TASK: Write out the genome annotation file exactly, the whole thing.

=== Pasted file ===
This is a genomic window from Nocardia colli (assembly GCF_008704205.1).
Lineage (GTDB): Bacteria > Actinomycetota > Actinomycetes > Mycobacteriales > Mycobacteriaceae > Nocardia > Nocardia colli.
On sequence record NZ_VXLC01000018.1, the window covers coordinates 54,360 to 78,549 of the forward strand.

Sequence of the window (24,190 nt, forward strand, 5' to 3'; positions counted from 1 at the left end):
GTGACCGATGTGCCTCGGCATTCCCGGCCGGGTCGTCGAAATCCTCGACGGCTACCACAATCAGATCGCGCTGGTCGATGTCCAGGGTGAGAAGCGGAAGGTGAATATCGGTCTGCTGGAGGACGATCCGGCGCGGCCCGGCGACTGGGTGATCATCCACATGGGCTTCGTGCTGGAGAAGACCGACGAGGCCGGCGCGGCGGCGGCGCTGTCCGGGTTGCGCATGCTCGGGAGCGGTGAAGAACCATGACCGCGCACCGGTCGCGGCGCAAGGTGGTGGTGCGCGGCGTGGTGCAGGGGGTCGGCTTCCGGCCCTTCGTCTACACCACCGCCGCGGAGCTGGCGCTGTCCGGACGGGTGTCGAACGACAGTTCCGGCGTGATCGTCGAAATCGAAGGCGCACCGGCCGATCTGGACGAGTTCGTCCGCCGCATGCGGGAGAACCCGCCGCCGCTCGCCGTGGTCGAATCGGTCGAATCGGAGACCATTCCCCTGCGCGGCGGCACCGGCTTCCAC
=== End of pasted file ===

This is a genomic window from Nocardia colli (assembly GCF_008704205.1).
Lineage (GTDB): Bacteria > Actinomycetota > Actinomycetes > Mycobacteriales > Mycobacteriaceae > Nocardia > Nocardia colli.
On sequence record NZ_VXLC01000018.1, the window covers coordinates 54,360 to 78,549 of the forward strand.

Sequence of the window (24,190 nt, forward strand, 5' to 3'; positions counted from 1 at the left end):
GTGACCGATGTGCCTCGGCATTCCCGGCCGGGTCGTCGAAATCCTCGACGGCTACCACAATCAGATCGCGCTGGTCGATGTCCAGGGTGAGAAGCGGAAGGTGAATATCGGTCTGCTGGAGGACGATCCGGCGCGGCCCGGCGACTGGGTGATCATCCACATGGGCTTCGTGCTGGAGAAGACCGACGAGGCCGGCGCGGCGGCGGCGCTGTCCGGGTTGCGCATGCTCGGGAGCGGTGAAGAACCATGACCGCGCACCGGTCGCGGCGCAAGGTGGTGGTGCGCGGCGTGGTGCAGGGGGTCGGCTTCCGGCCCTTCGTCTACACCACCGCCGCGGAGCTGGCGCTGTCCGGACGGGTGTCGAACGACAGTTCCGGCGTGATCGTCGAAATCGAAGGCGCACCGGCCGATCTGGACGAGTTCGTCCGCCGCATGCGGGAGAACCCGCCGCCGCTCGCCGTGGTCGAATCGGTCGAATCGGAGACCATTCCCCTGCGCGGCGGCACCGGCTTCCAC